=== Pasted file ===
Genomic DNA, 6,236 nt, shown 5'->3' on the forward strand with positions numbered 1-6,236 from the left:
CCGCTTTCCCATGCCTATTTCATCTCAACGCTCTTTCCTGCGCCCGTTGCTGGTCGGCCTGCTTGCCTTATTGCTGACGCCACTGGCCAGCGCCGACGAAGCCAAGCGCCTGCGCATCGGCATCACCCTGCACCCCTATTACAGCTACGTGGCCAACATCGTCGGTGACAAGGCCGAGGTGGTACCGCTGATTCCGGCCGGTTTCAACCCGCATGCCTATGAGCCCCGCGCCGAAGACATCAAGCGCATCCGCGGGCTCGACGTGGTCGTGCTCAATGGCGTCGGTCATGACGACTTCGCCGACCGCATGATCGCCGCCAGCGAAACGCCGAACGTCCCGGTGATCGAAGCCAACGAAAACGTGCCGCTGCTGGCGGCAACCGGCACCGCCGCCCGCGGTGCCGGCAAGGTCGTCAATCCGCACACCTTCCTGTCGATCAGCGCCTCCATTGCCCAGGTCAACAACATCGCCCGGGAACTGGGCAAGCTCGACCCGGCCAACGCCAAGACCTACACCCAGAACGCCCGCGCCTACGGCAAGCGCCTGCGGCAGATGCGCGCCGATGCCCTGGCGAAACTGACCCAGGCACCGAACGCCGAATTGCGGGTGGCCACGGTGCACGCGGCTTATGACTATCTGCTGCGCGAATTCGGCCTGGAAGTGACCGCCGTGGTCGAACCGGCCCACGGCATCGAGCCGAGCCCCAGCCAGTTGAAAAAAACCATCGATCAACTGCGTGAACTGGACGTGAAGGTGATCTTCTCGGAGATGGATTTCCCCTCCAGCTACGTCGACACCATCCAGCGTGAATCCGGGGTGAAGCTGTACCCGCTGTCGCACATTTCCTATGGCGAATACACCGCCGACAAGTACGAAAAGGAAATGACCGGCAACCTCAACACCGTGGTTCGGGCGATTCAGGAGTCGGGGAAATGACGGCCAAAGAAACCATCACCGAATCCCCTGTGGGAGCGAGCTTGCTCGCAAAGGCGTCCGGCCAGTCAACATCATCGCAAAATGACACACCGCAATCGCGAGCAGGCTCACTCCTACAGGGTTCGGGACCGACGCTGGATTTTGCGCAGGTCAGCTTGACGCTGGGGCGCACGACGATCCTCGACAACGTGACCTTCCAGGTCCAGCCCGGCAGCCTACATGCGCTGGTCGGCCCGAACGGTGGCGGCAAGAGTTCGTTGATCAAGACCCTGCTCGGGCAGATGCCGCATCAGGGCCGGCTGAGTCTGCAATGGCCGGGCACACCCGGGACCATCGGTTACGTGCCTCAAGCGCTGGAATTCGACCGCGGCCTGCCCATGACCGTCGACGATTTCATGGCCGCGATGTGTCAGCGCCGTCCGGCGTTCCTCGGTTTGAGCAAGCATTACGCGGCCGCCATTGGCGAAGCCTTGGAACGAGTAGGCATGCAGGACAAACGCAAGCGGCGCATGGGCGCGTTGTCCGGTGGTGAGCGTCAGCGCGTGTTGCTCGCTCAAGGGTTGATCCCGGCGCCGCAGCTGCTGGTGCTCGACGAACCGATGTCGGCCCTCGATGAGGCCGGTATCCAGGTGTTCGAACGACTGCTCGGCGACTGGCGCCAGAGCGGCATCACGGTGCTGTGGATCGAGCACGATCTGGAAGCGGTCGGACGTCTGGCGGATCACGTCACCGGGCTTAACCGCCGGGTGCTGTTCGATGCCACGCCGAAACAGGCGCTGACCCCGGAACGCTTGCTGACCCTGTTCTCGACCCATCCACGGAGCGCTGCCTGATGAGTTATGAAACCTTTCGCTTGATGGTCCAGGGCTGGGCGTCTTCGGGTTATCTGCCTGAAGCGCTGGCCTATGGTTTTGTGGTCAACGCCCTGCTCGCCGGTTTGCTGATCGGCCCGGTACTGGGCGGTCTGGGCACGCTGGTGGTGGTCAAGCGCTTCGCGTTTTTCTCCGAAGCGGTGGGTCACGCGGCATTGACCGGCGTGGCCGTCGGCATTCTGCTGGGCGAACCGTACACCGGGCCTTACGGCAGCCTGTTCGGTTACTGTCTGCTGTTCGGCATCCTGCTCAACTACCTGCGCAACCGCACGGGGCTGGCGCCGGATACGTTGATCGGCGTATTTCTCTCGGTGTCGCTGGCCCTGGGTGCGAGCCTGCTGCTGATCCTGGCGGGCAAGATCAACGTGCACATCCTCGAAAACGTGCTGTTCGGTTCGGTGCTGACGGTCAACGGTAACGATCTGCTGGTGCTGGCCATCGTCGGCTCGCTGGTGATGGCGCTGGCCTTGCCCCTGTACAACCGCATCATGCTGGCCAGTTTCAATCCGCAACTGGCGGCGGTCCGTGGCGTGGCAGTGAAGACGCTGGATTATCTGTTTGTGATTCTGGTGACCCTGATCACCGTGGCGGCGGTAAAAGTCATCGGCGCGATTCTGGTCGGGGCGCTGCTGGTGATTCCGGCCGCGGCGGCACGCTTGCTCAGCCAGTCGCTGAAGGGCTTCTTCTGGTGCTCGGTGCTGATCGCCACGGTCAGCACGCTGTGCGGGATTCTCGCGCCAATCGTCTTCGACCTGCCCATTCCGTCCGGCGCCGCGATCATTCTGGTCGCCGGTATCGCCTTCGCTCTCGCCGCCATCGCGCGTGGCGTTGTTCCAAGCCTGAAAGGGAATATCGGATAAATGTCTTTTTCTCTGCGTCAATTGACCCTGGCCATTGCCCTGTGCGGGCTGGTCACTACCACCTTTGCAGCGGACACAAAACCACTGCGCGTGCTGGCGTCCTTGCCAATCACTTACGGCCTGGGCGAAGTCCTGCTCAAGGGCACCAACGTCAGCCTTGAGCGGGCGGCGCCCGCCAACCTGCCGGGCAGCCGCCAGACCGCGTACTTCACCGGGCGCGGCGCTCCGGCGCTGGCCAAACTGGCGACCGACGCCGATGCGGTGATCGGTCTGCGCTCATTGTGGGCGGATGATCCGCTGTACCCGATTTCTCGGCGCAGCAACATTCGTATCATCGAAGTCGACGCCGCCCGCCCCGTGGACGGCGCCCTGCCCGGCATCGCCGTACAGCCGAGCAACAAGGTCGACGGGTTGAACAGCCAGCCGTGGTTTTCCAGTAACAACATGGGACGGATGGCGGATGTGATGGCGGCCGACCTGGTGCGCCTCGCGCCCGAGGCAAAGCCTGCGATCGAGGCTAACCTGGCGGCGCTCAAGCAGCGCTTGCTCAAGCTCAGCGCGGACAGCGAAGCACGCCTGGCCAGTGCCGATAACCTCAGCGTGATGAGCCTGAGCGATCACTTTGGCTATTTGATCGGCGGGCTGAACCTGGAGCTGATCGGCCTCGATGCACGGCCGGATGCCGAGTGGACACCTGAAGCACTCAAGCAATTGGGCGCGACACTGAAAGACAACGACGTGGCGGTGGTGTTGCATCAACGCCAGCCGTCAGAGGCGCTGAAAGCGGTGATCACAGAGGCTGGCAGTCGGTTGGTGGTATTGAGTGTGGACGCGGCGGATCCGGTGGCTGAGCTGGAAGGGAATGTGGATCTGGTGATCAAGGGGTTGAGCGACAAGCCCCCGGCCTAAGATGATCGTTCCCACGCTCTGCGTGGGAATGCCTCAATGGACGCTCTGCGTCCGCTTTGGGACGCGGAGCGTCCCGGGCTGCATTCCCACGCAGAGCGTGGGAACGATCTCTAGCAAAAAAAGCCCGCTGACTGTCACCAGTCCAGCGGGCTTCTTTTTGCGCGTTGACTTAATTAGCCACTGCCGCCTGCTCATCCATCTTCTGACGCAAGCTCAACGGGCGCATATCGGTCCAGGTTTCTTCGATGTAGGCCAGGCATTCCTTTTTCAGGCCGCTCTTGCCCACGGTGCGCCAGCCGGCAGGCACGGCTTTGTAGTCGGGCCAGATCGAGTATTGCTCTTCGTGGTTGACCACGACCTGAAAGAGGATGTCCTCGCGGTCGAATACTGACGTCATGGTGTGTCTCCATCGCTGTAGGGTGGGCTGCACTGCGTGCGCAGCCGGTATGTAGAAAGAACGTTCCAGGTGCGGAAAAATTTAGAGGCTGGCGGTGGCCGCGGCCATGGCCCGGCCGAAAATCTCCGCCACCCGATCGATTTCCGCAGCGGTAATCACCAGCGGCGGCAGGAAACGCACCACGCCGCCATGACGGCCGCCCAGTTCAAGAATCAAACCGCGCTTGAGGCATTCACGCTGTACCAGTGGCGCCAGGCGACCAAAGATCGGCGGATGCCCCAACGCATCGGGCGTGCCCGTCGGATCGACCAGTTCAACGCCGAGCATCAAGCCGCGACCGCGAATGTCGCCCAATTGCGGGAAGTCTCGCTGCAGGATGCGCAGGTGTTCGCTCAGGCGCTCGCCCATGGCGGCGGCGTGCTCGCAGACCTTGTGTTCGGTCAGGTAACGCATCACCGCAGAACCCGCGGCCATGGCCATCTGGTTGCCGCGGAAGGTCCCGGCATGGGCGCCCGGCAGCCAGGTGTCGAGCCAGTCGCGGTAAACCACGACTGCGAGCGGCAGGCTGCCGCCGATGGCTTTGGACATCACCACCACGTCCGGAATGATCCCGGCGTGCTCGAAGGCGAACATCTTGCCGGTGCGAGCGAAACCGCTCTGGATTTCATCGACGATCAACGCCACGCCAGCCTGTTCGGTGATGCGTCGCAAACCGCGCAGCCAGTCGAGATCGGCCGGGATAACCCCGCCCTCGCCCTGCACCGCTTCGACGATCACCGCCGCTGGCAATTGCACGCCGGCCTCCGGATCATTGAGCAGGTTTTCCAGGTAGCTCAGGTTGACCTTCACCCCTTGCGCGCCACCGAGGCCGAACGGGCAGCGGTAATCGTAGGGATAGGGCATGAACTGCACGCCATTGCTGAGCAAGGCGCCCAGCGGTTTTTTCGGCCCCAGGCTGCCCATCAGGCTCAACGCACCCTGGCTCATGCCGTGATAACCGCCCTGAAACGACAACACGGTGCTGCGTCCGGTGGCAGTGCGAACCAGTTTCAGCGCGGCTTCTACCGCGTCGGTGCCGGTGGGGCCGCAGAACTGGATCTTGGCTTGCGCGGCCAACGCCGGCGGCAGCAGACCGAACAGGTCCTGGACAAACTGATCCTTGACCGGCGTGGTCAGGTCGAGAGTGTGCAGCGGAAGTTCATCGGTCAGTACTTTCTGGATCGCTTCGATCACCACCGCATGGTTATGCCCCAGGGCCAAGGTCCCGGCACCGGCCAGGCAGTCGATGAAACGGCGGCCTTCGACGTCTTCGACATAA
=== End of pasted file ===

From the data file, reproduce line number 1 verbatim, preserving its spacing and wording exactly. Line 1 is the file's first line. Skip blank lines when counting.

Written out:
Genomic DNA, 6,236 nt, shown 5'->3' on the forward strand with positions numbered 1-6,236 from the left: